1. A system for multimodal laser speckle imaging comprising: a first light source positioned to emit coherent light toward a target, said coherent light having predetermined parameter(s), said parameter(s) selected from the parameter group consisting of wavelength, type of polarization, type of emission, timing of emission, pulse duration, and radiant power; a second light source positioned to emit either non coherent light or a second coherent light toward the target, said second coherent light having second coherent light parameter(s), said second coherent light parameter(s) selected from the parameter group consisting of wavelength, type of polarization, type of emission, timing of emission, pulse duration, and radiant power wherein said second coherent light parameter(s) is/are different than said first coherent light parameters in at least one aspect; wherein said coherent light and said non coherent light or second coherent light, each yield light scattered by said target; a camera positioned to receive said light scattered by said target thereby creating at least one image; and a processor programmed to: receive from the camera said at least one image of the target as illuminated by the coherent light; from the at least one image of the target as illuminated by the first light source, obtain a laser speckle contrast image of the target; receive from the camera at least one image of the target as illuminated by the second light source; divide the laser speckle contrast image into subparts, and divide the at least one image of the target as illuminated by the second light source into identical subparts; determine whether each subpart includes a feature of a certain type by combining each subpart of the laser speckle contrast image with the at least one image of the target as illuminated by the second light source and comparing the combination with one or more criteria; and outputting the location and type of features detected in a subpart of the images.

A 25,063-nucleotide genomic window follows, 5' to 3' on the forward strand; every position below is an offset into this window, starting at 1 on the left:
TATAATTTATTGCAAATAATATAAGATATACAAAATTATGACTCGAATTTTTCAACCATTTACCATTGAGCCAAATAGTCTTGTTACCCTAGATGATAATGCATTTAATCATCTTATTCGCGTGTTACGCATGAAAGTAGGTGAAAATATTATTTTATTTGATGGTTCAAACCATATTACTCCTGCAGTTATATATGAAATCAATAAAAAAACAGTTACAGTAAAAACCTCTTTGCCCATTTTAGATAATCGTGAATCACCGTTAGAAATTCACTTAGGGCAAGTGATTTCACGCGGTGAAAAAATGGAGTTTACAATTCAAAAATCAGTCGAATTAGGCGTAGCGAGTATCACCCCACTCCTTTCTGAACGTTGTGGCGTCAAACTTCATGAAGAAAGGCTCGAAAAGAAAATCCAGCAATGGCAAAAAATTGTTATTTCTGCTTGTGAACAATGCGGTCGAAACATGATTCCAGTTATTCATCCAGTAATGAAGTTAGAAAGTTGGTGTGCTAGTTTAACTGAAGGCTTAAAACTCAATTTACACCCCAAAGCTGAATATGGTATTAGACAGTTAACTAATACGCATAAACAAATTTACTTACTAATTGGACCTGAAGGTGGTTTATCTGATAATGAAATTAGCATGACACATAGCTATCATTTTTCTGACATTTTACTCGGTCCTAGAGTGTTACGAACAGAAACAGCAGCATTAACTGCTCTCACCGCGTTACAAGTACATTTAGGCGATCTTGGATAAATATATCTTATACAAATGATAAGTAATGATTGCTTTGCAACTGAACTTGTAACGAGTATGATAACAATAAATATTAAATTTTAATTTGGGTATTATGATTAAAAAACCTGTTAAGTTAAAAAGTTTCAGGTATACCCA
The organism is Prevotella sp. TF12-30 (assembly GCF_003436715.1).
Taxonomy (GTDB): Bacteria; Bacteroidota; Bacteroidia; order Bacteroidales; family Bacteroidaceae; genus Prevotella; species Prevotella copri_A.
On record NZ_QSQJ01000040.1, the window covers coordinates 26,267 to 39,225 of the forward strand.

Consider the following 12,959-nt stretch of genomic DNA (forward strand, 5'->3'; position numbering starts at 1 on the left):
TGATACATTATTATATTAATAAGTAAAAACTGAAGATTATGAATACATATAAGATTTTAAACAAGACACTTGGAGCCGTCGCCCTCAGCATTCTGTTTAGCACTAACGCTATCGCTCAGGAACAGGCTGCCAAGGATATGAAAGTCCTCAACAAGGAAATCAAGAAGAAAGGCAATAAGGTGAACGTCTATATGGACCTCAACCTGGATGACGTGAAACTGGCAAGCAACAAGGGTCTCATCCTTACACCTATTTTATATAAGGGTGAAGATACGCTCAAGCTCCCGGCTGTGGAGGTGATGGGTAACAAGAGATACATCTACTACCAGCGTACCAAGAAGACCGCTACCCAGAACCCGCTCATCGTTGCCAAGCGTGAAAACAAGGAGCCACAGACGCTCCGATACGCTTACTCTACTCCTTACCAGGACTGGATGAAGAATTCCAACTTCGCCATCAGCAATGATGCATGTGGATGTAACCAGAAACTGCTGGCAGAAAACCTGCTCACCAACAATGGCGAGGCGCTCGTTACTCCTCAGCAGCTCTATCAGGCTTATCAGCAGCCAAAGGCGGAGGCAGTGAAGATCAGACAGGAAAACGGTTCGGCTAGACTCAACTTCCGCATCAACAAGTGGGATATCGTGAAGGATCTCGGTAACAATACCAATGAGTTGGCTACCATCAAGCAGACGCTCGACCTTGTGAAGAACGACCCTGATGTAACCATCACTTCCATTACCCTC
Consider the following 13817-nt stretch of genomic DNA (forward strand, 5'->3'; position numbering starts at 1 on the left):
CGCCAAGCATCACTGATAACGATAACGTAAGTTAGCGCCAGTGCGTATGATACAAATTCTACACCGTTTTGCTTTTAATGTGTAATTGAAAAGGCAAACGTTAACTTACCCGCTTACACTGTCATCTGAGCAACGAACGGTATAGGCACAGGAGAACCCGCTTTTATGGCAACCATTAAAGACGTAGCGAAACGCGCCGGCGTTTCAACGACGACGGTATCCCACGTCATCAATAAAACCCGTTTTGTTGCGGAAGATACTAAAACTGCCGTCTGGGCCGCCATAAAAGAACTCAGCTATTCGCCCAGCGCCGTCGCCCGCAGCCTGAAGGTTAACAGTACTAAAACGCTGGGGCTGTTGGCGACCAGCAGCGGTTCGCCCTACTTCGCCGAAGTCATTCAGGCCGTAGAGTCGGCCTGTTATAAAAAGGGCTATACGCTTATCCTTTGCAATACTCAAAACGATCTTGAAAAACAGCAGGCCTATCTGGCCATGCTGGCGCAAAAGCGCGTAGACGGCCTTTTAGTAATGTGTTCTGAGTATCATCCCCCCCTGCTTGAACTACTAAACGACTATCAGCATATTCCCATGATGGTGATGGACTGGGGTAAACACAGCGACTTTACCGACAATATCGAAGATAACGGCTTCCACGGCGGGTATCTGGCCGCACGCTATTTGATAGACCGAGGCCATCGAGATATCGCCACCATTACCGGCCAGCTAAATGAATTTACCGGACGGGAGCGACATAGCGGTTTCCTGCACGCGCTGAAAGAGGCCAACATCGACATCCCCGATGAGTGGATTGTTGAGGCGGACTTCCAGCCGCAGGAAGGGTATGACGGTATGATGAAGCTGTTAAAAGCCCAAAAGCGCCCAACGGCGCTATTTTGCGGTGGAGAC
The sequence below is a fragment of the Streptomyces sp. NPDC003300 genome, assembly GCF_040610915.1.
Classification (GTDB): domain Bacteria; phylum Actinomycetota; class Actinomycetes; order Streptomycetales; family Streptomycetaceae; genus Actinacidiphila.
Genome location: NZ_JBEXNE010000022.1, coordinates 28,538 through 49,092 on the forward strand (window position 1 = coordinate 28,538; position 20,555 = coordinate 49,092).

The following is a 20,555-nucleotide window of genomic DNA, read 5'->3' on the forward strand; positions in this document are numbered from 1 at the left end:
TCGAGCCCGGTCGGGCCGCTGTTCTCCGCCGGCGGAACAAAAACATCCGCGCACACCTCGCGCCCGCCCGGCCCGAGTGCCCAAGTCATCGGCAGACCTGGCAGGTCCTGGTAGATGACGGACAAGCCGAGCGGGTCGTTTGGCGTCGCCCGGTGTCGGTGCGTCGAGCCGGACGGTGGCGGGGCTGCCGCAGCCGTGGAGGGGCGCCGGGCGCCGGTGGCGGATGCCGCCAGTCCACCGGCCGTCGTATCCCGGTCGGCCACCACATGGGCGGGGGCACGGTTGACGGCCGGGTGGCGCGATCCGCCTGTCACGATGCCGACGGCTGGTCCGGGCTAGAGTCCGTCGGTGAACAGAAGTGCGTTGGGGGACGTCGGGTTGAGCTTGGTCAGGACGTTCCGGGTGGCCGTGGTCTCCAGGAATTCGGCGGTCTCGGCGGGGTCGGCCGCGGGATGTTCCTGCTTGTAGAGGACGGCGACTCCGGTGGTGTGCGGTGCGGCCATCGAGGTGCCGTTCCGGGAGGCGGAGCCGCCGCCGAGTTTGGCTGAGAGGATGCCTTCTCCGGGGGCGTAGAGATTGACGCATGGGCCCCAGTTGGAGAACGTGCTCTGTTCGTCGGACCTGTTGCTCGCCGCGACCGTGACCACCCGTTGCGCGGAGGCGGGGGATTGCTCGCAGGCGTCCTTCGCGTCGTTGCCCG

2. The system of claim 1, said target comprising vasculature.

3. The system of claim 1 wherein the processor is further programmed to: based on one or both of the laser speckle contrast image of the target and the at least one image of the target as illuminated by the second light source, obtain a feature mask; and prior to dividing the laser speckle contrast image into subparts, mask the laser speckle contrast image and the at least one image of the target as illuminated by the second light source.

4. The system of claim 3 wherein obtaining the feature mask comprises comparing the laser speckle contrast image of the target and the at least one image of the target as illuminated by the second light source to a criterion preselected to correspond to vascular features.

5. The system of claim 1 wherein the one or more criteria are predetermined to distinguish arterial blood flow from venous blood flow.